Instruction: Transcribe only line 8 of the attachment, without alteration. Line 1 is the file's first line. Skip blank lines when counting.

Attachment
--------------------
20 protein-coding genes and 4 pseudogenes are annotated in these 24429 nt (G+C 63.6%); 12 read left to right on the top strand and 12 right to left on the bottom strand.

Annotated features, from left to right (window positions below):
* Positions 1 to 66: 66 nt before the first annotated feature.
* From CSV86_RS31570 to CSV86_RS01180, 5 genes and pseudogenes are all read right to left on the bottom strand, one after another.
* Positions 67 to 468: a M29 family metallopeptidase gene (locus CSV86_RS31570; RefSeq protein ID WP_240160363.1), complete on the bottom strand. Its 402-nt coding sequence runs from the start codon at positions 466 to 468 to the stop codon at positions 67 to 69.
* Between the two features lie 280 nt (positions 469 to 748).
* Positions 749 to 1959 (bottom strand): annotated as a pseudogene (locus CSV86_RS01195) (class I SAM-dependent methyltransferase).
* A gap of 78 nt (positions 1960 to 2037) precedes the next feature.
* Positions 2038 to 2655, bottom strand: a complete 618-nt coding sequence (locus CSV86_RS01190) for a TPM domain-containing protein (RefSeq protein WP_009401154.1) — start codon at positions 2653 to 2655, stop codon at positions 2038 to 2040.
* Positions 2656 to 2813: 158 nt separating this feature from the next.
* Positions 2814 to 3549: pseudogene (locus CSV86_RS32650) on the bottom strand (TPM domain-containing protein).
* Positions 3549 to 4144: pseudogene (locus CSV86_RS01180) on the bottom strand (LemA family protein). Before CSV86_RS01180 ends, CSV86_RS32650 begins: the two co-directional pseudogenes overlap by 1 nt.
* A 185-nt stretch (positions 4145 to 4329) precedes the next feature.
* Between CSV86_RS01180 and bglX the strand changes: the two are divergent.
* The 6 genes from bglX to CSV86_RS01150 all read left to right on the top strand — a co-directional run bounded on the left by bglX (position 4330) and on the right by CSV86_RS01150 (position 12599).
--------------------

* A gap of 78 nt (positions 1960 to 2037) precedes the next feature.